Friday, January 3, 2014

Mr Speare Was Right

In this week's Inlander (Jan 2-8, 2014 Edition) is a Jeers directed at drivers who stop for bikes that are stopped at a stop sign. Which prompted me to dig up this unfinished post from from late October or early November....

So there I was, stopped at a stop sign.  On a north/south side street, planning to turn left and head east on my ride to work.  There was exactly one car in the cross street, traveling east.  Good, I can go after they have passed by.  But they stopped about 10 yards before the intersection, rolled down their window (it was a chilly morning) and waved for me to go.  Oh, great here we go again.  It may just be a coincidence, but ever since Paul Turner last mentioned it in his Slice column (also see my June 5 blog post ), hardly any drivers were stopping and motioning me to go when legally they had the right of way. When they do, I usually wave them on but sometimes cross, depending on how safe I perceive the situation to be, or how I feel.

This time, I waved them on - there was no reason for them to stop, and I wasn't quite ready to go.  They waved again, and another car was approaching from the east, so I waved them both on. The westbound car kept going, but now I had irritated the guy who initially stopped. He yelled at me - "GO!!". I could have just gone, but now he had irritated me, so I yelled back, "No, you GO!".  If I go, he'll just have to go around me after I turn.  We were also at that point in the dance where we both might start going at the same time.

Neither of us moved.  Another bike/car standoff.  A little stubbornness can go a long way.

He finally moved, yelling at me as he went by "you're the reason people get killed!" I thought what? I can't get killed by not riding in front of oncoming traffic.  I yelled back "you have the right of way"!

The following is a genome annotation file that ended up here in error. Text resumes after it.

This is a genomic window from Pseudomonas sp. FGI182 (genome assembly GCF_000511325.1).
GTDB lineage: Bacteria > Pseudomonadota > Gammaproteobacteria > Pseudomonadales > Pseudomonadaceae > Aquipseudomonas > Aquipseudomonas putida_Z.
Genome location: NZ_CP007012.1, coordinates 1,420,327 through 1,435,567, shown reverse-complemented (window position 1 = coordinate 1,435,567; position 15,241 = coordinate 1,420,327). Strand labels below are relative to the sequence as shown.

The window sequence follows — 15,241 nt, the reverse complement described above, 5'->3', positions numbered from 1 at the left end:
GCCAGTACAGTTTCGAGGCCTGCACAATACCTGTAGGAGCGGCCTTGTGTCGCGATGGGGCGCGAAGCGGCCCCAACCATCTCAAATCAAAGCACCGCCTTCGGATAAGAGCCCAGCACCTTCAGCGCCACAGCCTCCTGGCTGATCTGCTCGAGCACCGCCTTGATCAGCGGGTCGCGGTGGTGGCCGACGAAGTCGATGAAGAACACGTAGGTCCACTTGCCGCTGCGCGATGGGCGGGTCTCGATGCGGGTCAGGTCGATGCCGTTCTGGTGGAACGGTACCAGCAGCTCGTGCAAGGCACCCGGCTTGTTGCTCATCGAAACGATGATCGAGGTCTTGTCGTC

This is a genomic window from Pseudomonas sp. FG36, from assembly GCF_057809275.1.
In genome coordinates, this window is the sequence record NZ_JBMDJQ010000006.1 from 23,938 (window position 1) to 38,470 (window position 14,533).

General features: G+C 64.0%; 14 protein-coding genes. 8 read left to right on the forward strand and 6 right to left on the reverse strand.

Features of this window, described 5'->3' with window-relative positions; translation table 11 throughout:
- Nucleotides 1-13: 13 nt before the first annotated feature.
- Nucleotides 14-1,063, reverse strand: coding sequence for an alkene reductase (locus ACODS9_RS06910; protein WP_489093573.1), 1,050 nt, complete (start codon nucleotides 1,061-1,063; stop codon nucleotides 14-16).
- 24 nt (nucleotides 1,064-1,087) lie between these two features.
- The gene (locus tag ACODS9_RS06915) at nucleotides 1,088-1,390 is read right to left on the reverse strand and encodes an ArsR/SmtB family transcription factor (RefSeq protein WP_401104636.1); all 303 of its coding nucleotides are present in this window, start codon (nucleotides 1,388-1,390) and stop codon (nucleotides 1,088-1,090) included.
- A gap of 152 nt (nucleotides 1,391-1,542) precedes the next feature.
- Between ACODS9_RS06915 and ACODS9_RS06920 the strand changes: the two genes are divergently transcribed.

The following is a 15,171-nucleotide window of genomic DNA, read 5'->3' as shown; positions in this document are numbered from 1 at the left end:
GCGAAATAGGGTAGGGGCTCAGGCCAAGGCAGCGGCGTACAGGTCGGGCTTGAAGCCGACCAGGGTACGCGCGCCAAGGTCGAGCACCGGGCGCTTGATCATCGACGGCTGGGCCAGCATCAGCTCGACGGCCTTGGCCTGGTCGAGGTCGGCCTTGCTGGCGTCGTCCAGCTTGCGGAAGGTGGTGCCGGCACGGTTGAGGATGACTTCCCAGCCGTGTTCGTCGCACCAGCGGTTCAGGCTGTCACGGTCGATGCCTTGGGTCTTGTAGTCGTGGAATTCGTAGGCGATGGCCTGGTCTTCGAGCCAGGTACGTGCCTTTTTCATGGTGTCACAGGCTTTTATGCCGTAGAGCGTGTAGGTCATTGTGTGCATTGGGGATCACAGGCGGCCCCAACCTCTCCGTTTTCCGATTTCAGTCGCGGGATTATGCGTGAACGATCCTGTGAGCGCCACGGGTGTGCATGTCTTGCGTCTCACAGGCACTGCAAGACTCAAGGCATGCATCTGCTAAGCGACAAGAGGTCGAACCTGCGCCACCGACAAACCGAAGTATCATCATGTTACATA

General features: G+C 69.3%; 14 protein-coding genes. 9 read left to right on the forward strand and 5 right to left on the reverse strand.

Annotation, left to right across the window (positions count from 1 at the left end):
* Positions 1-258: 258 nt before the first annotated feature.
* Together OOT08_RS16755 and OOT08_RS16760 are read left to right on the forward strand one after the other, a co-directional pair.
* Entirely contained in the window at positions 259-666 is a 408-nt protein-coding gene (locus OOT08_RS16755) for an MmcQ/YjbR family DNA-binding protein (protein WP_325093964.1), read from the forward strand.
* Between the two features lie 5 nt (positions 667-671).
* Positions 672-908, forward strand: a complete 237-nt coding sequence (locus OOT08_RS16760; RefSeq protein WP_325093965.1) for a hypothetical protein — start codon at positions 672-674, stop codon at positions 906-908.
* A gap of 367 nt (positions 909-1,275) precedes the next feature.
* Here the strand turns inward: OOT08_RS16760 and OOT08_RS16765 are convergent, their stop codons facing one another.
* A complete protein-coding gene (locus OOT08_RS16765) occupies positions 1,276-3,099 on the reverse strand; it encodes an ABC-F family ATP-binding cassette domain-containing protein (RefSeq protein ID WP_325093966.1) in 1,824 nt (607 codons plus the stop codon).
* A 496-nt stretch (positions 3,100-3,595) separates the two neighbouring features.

"You're in a crosswalk!!"  Which flummoxed me - what crosswalk? I had to look at the street and sure enough over to the right of the intersection was a painted crosswalk. But I was in the middle of the side street and nowhere near it.  He thinks I'm a pedestrian. Where are these people when I'm walking the dogs and trying to cross a street?

Finally, he drove on - "Muckin maggot!" or something like that. I muttered "stupid PT Loser".  Instead of turning left and catching up with him at the light, I went straight and turned a couple blocks down instead.  I didn't feel like a closer confrontation.

The next few days I took a different route to work, and stopped wearing the yellow jacket (which I'd just started wearing again in low-light commutes), trying not to be recognizable. But right then and there, I said to hell with it, if a car stops, and it's safe and clear, then I am crossing from now on, just like John had commented:

"after a year or so of principled "no you go" waving and maddening fussery, I just go now. And I go without any acknowledgement at all: i don't wave, I don't look at the drivers. I maintain my poker face looking straight ahead. 
it's the most painless... and really, the most efficient. 
UNLESS -- it's a multi-lane street-- then shit gets jammed up. Usually, the driver gets all pissed off when i don't go and ends up driving off angry, but in some cases -- and i hate this most of all -- all lanes will stop. then i fall back to pokerface... but often i can't help but shake my head at this point.

The busy multi-lane streets - 2 lane one-ways or wide 4-lanes can be a problem. But even on these streets, if multiple lanes are stopping, and the situation appears safe, I figure what the heck might as well go. 

On both 1-way and 2-way streets, I am extremely careful when there are cars approaching behind the car that stopped for me, as they have a tendency to whip around the first car, thinking it has stopped to make a turn, not that it is stopped for a bicyclist or pedestrian.   

A few days after this incident, I was riding home and arrived at the same intersection.  A similar looking car stopped for me.  I hesitated, then crossed. You win, mister.

There is the consideration that we should help educate drivers or set an example for other bikers by not proceeding, but I've decided that's not my job. I'm just trying to get to work, and stay in a good mood. Bikes can be seen as somewhere between a pedestrian and a motor vehicle, and drivers have differing reactions to them. In the end, I think it's better public relations to not piss off the drivers who think they're being nice, and it's less stressful. 


  1. You are correct when you say it's not your or our job to educate motorists or anyone else for that matter. I have learned to make my intentions known very subtly with a point left or right or maybe just a nod. I keep an eye on everything around me but basically blaze my own trail when riding in traffic.

  2. whoa. Love the title. I've not seen that before ... and rarely hear it.


  3. I almost checked with you first, but figured you wouldn't mind.